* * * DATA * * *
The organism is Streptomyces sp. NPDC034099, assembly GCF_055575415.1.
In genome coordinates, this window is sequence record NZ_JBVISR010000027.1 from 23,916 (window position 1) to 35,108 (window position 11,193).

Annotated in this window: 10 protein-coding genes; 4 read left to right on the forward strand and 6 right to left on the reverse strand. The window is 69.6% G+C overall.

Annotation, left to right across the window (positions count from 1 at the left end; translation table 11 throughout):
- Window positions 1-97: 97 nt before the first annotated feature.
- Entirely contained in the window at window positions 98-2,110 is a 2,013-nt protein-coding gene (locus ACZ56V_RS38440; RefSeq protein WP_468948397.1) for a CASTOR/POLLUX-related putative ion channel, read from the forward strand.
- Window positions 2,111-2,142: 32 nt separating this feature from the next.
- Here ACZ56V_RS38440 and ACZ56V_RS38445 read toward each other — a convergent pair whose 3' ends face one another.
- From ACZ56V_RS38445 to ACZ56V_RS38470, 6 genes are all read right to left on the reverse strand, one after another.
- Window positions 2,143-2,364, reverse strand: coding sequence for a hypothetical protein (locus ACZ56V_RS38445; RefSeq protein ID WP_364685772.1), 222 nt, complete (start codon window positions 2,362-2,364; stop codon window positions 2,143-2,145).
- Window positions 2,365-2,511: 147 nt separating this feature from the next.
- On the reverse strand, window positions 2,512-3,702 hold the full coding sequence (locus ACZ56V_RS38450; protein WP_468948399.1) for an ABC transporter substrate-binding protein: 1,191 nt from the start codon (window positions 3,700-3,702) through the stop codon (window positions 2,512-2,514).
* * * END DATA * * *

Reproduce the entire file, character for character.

The organism is Streptomyces sp. NPDC034099, assembly GCF_055575415.1.
In genome coordinates, this window is sequence record NZ_JBVISR010000027.1 from 23,916 (window position 1) to 35,108 (window position 11,193).

Annotated in this window: 10 protein-coding genes; 4 read left to right on the forward strand and 6 right to left on the reverse strand. The window is 69.6% G+C overall.

Annotation, left to right across the window (positions count from 1 at the left end; translation table 11 throughout):
- Window positions 1-97: 97 nt before the first annotated feature.
- Entirely contained in the window at window positions 98-2,110 is a 2,013-nt protein-coding gene (locus ACZ56V_RS38440; RefSeq protein WP_468948397.1) for a CASTOR/POLLUX-related putative ion channel, read from the forward strand.
- Window positions 2,111-2,142: 32 nt separating this feature from the next.
- Here ACZ56V_RS38440 and ACZ56V_RS38445 read toward each other — a convergent pair whose 3' ends face one another.
- From ACZ56V_RS38445 to ACZ56V_RS38470, 6 genes are all read right to left on the reverse strand, one after another.
- Window positions 2,143-2,364, reverse strand: coding sequence for a hypothetical protein (locus ACZ56V_RS38445; RefSeq protein ID WP_364685772.1), 222 nt, complete (start codon window positions 2,362-2,364; stop codon window positions 2,143-2,145).
- Window positions 2,365-2,511: 147 nt separating this feature from the next.
- On the reverse strand, window positions 2,512-3,702 hold the full coding sequence (locus ACZ56V_RS38450; protein WP_468948399.1) for an ABC transporter substrate-binding protein: 1,191 nt from the start codon (window positions 3,700-3,702) through the stop codon (window positions 2,512-2,514).